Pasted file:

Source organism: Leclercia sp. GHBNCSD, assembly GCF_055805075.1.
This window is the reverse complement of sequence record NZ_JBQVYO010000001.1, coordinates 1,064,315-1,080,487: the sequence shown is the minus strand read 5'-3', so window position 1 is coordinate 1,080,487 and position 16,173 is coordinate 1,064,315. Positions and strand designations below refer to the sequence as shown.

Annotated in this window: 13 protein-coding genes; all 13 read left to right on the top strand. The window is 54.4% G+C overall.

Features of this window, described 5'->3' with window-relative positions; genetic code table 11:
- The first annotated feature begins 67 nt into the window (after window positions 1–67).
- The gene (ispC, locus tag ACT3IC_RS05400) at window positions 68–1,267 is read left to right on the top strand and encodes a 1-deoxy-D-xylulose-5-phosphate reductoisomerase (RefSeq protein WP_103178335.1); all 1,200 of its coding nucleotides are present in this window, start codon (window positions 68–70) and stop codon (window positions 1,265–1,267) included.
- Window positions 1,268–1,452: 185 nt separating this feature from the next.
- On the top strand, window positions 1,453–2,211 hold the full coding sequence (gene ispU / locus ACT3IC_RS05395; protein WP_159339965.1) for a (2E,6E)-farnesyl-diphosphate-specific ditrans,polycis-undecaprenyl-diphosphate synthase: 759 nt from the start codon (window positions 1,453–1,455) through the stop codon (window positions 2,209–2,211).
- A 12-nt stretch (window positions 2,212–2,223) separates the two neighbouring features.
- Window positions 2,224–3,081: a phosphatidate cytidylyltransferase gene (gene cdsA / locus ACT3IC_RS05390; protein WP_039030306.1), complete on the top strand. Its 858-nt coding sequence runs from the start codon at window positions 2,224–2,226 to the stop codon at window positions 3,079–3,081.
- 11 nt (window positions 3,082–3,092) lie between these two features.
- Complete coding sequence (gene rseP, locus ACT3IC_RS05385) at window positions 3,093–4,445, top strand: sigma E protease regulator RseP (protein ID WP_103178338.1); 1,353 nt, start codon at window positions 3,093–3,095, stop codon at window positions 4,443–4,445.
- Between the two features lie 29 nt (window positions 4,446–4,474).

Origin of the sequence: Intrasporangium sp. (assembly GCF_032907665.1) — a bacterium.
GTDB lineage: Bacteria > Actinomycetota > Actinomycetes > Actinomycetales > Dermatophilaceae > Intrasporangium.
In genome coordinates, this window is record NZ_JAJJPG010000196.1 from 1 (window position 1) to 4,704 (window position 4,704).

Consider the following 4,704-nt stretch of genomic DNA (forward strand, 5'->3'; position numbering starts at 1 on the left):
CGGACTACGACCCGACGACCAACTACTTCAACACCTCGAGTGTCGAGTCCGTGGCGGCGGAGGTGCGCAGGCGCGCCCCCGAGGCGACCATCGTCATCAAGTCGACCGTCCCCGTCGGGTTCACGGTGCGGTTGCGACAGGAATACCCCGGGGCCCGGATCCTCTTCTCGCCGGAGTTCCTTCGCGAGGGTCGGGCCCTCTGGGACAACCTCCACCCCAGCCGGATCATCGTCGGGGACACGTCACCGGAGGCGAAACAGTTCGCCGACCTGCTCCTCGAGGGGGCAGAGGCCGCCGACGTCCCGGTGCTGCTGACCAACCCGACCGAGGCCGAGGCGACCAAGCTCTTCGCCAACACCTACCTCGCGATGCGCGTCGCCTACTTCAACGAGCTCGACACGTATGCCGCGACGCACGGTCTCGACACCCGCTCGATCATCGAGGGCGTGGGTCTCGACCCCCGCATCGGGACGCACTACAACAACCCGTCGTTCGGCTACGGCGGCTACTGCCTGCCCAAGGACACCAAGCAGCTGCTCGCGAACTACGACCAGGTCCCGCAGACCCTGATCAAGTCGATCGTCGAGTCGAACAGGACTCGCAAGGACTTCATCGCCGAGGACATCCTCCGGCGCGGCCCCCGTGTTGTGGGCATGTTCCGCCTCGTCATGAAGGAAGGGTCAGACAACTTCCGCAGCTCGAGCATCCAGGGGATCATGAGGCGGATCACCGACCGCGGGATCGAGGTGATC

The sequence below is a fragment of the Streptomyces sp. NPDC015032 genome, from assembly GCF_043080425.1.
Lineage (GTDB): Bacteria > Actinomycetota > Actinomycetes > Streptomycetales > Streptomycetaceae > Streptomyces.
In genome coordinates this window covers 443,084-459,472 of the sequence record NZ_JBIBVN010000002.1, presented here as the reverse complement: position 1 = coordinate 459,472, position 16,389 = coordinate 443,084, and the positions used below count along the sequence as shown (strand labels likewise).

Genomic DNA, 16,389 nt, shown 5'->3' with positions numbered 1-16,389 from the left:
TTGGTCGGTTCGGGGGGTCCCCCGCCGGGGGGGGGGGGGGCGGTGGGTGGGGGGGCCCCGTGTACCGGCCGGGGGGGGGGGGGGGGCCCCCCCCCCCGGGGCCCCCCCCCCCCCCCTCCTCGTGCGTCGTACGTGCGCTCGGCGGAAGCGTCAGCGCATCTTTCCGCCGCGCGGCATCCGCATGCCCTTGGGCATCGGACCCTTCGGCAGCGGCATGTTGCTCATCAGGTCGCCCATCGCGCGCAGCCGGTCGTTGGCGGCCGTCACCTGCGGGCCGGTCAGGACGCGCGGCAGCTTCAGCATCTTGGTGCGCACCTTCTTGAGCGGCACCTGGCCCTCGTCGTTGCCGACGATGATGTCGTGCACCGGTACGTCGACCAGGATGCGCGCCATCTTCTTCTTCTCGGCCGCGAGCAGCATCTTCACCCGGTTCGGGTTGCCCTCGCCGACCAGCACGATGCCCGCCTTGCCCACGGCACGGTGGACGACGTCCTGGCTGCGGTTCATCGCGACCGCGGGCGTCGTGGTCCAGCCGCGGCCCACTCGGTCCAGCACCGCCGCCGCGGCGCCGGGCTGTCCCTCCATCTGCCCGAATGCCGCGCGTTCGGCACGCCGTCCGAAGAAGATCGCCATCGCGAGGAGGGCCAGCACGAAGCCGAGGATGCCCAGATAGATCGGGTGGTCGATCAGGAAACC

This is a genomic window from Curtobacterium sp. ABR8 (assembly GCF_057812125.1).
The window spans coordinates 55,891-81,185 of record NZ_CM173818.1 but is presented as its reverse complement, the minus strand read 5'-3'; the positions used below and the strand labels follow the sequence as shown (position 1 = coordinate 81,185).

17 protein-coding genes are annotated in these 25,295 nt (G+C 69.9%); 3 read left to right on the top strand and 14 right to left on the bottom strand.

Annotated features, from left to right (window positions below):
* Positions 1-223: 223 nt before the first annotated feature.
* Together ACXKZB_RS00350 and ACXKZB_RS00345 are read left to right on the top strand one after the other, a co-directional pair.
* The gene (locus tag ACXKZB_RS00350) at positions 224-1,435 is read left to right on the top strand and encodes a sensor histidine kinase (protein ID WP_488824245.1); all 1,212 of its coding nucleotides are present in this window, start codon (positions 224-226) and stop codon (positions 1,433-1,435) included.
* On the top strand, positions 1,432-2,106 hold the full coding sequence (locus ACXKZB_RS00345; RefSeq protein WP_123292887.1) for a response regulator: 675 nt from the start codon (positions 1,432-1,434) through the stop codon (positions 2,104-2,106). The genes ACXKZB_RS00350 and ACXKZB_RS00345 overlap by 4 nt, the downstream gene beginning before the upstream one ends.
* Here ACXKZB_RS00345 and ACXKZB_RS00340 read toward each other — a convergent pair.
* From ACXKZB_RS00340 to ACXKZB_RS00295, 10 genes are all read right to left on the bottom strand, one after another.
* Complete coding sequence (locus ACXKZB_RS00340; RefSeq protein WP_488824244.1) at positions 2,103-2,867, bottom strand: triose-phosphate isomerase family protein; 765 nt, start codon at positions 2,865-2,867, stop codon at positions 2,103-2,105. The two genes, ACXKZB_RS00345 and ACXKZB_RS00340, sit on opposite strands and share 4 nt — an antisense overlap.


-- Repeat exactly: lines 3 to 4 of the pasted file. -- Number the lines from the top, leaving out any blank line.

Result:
Annotated in this window: 13 protein-coding genes; all 13 read left to right on the top strand. The window is 54.4% G+C overall.

Features of this window, described 5'->3' with window-relative positions; genetic code table 11: